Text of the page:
Emergency Room: Go For Pneumonia

Emergency Room: Go For Pneumonia

Pneumonia is amongst the leading infectious causes of death in the United States; with about 50,000 people dying every year. Front Line ER has compiled this article to give you information on what you need to know about Pneumonia and when to see a doctor to avoid further complications that may arise.

What is Pneumonia?

Pneumonia is a type of lung infection that causes inflammation or swelling of the air sacs (alveoli) in the lungs.  The air sacs are filled with fluid or pus, and this causes the lungs to become less elastic and cannot, therefore; take oxygen into the blood or remove carbon dioxide from the blood frequently.

Since the alveoli are swollen and don’t work efficiently, the lungs are unable to extract oxygen from the air. This causes shortness of breath (dyspnea), which is one of the main symptoms of pneumonia.

A bacterial or viral infection may cause pneumonia in your lungs. The disease may be severe or mild, and patients with pneumonia especially children may not show clear signs of chest infection, thus making it hard to pinpoint what is wrong.

The Causes

  • Breathing of germs directly into your lungs
  • The presence of bacteria or viruses(flu virus) that inhabit in your sinuses, nose or mouth; and may spread to the lungs
  • Inhaling foods or fluid from the mouth and into the lungs(aspiration pneumonia)
  • Pneumocystis jiroveci, a fungus that causes pneumonia in patients who have a weaker immune system especially those with advanced HIV infection

Babies born prematurely are at a higher risk of developing pneumonia. Alcoholics, chain smokers or people with chronic lung conditions such as bronchitis, asthma or bronchiectasis are also profoundly affected.

Symptoms of Pneumonia

Symptoms can be a little different depending on one’s age, general health, and the type of infection you may have. Generally, the more sections of your lungs that are infected, the severe the disease.

Pneumonia can be very critical particularly in people who have pre-existing heart or lung conditions, the elderly, people with weakened immunity, or in expecting women.  If you think that you are likely to have pneumonia, or are experiencing any of the following symptoms, please contact FrontLine ER immediately.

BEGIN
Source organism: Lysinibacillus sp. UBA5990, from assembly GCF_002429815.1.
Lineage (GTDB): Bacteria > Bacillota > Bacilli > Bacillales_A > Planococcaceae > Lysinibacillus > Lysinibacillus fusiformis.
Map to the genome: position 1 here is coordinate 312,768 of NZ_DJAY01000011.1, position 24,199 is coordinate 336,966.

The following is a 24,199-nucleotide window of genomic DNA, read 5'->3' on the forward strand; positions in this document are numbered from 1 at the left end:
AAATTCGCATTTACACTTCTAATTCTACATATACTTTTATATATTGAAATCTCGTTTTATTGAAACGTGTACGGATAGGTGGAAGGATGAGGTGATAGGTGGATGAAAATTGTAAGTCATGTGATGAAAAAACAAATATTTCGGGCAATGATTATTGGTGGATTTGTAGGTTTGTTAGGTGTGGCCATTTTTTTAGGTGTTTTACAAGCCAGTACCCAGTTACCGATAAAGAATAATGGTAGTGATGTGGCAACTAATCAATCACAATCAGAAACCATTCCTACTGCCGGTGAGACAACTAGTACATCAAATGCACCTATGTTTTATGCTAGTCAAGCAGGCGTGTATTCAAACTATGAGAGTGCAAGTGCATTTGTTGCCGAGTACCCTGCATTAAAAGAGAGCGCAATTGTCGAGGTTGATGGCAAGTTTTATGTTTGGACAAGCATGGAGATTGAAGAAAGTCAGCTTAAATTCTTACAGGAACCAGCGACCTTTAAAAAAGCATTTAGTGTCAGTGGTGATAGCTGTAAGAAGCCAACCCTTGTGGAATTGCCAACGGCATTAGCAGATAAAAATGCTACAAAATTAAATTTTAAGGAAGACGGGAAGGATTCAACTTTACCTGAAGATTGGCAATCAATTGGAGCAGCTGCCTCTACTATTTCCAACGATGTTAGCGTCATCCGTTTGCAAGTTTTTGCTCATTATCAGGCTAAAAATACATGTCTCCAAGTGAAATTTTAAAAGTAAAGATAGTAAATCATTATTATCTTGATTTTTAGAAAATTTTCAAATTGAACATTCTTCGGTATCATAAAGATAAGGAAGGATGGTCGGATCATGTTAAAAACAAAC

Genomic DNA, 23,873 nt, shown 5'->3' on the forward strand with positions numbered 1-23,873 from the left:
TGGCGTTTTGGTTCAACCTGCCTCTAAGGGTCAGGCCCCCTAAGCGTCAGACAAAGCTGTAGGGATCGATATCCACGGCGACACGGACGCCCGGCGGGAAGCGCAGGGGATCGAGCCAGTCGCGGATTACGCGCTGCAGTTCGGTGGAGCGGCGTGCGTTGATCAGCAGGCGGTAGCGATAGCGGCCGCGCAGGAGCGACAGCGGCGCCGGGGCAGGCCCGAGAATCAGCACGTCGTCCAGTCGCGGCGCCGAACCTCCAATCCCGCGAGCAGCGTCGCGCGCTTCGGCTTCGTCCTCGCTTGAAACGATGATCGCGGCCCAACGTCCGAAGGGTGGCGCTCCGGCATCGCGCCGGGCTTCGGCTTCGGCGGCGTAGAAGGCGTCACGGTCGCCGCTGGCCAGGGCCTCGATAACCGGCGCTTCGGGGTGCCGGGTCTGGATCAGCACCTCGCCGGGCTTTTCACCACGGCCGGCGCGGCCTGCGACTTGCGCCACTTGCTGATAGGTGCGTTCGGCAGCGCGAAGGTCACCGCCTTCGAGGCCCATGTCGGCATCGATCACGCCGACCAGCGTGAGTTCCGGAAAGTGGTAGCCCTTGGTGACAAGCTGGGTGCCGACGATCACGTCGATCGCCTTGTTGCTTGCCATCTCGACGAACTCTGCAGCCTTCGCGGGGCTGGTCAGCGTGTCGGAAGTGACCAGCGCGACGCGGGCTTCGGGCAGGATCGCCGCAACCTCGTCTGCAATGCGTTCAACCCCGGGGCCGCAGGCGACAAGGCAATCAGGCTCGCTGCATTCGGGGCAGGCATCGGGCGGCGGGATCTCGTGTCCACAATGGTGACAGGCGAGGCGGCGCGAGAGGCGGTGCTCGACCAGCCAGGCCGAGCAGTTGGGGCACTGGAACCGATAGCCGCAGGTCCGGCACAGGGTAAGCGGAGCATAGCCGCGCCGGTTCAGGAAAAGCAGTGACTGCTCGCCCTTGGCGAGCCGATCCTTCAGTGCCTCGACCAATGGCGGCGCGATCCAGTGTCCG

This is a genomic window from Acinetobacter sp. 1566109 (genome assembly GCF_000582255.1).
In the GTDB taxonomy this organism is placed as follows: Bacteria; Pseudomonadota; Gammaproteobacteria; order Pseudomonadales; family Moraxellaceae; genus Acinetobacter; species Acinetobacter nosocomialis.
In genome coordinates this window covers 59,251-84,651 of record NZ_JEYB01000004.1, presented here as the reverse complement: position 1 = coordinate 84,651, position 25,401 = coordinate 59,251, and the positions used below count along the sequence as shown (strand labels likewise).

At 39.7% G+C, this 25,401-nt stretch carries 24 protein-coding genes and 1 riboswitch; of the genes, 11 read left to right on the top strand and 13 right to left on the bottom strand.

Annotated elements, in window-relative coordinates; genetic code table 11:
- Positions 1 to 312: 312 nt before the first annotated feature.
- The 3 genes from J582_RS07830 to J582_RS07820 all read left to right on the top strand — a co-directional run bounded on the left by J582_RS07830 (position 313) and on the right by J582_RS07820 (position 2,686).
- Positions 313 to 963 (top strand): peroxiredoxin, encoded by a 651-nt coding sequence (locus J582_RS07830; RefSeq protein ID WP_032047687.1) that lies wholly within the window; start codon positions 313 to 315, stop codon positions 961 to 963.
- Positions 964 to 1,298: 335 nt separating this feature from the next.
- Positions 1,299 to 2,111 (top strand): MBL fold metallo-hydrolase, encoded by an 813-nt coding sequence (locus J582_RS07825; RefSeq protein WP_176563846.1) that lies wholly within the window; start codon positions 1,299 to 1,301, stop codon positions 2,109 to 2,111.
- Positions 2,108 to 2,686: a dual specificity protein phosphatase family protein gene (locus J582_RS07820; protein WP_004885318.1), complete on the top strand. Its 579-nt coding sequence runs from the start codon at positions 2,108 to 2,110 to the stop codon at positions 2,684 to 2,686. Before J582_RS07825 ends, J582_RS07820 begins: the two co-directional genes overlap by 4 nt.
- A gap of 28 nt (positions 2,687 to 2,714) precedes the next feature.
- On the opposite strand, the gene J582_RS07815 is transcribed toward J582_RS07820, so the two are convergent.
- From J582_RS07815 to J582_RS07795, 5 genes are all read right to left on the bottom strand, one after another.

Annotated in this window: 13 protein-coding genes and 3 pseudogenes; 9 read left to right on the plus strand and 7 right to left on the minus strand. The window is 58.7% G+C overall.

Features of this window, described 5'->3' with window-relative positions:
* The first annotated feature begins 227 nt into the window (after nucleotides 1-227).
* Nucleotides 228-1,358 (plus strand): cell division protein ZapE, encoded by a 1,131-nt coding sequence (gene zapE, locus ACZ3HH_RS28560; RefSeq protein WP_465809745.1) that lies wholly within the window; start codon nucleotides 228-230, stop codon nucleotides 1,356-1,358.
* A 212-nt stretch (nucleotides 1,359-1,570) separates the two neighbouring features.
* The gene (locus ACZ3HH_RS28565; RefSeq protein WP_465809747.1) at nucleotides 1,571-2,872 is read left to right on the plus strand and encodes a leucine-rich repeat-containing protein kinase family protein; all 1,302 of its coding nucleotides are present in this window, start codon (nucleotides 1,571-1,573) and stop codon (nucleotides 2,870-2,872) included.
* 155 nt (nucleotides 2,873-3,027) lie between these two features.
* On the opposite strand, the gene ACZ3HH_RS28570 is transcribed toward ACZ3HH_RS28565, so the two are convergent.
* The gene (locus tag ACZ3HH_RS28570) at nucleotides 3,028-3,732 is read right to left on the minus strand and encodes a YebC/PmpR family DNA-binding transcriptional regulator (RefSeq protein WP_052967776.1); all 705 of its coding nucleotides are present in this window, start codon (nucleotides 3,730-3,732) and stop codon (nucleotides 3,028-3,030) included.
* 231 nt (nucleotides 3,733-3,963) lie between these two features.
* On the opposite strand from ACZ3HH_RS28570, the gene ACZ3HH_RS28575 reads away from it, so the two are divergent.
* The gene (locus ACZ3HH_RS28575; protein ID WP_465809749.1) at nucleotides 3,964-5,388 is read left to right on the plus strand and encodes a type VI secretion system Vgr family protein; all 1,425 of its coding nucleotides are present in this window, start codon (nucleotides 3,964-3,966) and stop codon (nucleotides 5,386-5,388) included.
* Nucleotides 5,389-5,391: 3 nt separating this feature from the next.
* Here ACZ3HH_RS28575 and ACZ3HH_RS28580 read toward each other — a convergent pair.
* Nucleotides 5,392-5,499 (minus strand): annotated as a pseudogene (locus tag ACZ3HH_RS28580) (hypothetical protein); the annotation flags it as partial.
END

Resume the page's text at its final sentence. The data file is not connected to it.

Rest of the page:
• Shortness of breath
  • Increased mucus production
  • Chest pain that fluctuates when you breathe
  • Difficult or laboured breathing
  • A prolonged high fever that is  accompanied by chills
  • Feeling worse after a bout with the cold or flu
  • A persistent cough, especially one producing rust or green coloured mucus

There may be prolonged consequences of pneumonia, even for the people who fully recover.

Children, who recuperate from pneumonia, have an increased risk for chronic lung diseases. Also, adults who recover may have weakened ability to think, heart disease, and may be less physically active. This is according to the American Thoracic Society (ATS).

What Can I Expect In the Emergency Room?

Upon arrival at FrontLine ER, several things are done to ensure an accurate diagnosis is made, and appropriate treatment is given. These include:


The emergency physicians will often check you. A sensor is attached to your finger or earlobe to monitor your blood oxygen level. Your blood pressure, heart rate, and temperature will also be checked regularly. Any IV fluids you receive or everything you eat and drink may be monitored closely as well.


Arterial blood gas (ABG) is a blood test that measures the levels of oxygen and carbon dioxide in your blood system.

X-rays of the inside of your chest are taken to check if there is any improvement with the pneumonia treatment or for other additional problems.

Sputum culture test also is done by testing the fluid collected in the lungs- to check for infection. Separate blood tests are also done to check for any disease.


To treat pneumonia effectively, several factors have to be considered.  The cause, your symptoms, how well you respond to treatment, overall health, and any complications that you may have.

A small tube (IV catheter) will be inserted into a vein either in your hand or arm. This allows for medicine to be administered directly into your blood and to give you fluids if need be.

A small tube may be placed under your nose or through a mask over your face for receiving oxygen.

Your provider may also prescribe you with antibiotics that can be taken home. When taking antibiotics, do your best not to miss any single dose and avoid cough medicine unless advised to do so by your practitioner.

We here at FrontLine ER believe that in as much as pneumonia is life-threatening, it can still be prevented. Be sure to get Flu Vaccine and Pneumococcal vaccine to help lower your chances of getting viruses and bacteria. Vaccines are essential in adults, children, and people who have asthma, HIV, diabetes, organ transplants and other long-term conditions. Avoid smoking tobacco because it damages your lung’s ability to fight infections.


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